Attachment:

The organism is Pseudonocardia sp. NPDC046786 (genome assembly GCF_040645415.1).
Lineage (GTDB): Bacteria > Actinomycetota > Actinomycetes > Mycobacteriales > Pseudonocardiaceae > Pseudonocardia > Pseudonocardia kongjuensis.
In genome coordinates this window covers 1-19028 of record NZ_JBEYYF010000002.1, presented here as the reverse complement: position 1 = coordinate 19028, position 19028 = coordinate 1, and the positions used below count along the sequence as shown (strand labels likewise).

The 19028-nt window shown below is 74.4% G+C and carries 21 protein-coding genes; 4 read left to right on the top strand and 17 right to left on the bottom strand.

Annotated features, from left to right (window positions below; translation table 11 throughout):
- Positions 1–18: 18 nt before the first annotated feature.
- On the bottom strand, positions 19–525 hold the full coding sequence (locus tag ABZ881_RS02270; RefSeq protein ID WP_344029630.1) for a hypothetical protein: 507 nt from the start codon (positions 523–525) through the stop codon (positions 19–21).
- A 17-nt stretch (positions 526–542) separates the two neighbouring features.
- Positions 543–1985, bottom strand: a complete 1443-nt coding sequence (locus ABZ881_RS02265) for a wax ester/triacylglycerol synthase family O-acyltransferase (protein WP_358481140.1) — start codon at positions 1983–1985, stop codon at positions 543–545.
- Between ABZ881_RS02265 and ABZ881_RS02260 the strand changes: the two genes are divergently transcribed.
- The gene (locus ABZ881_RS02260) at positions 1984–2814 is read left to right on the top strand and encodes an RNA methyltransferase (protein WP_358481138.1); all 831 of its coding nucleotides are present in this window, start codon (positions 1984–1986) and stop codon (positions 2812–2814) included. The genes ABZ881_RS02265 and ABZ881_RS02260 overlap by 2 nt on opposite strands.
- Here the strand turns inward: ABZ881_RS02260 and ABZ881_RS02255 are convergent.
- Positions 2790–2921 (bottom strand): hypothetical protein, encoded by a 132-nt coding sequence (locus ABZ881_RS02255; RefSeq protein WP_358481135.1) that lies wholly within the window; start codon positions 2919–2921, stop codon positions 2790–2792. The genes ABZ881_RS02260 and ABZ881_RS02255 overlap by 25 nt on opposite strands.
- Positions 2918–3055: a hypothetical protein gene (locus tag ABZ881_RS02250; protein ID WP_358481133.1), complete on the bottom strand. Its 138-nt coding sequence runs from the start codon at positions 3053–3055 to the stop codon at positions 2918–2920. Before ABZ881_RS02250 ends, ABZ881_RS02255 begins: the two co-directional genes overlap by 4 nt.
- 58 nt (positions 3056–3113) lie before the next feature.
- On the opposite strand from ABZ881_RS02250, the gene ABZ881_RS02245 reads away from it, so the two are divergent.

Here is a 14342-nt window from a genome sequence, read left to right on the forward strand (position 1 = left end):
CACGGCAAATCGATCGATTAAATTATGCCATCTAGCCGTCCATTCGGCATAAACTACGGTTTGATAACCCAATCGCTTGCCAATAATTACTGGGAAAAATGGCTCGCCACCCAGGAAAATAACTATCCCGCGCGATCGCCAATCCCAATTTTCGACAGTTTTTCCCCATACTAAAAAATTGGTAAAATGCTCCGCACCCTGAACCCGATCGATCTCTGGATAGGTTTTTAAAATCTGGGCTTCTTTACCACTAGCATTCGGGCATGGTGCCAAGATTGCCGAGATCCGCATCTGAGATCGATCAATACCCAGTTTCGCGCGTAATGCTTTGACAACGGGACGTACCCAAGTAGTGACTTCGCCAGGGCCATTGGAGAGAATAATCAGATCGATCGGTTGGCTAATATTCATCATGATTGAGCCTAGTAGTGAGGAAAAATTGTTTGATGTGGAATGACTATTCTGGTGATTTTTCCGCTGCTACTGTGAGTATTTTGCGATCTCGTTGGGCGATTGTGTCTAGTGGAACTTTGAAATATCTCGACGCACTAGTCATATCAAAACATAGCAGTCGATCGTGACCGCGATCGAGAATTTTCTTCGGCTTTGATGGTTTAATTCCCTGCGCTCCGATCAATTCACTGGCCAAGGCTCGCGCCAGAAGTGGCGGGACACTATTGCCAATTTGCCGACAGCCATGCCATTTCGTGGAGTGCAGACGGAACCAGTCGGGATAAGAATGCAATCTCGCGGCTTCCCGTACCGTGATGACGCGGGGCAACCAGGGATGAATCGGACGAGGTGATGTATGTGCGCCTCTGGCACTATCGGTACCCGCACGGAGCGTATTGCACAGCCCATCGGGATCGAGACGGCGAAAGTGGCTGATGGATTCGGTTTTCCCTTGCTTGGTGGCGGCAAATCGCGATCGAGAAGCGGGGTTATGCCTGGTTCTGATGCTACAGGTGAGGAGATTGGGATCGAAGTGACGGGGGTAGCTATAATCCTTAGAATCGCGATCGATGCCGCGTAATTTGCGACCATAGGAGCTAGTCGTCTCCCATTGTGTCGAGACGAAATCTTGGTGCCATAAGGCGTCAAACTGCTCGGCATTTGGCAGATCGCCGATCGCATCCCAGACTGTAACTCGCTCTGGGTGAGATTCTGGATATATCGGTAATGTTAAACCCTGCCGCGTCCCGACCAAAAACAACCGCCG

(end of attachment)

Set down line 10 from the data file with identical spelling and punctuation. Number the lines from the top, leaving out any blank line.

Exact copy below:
- Between ABZ881_RS02265 and ABZ881_RS02260 the strand changes: the two genes are divergently transcribed.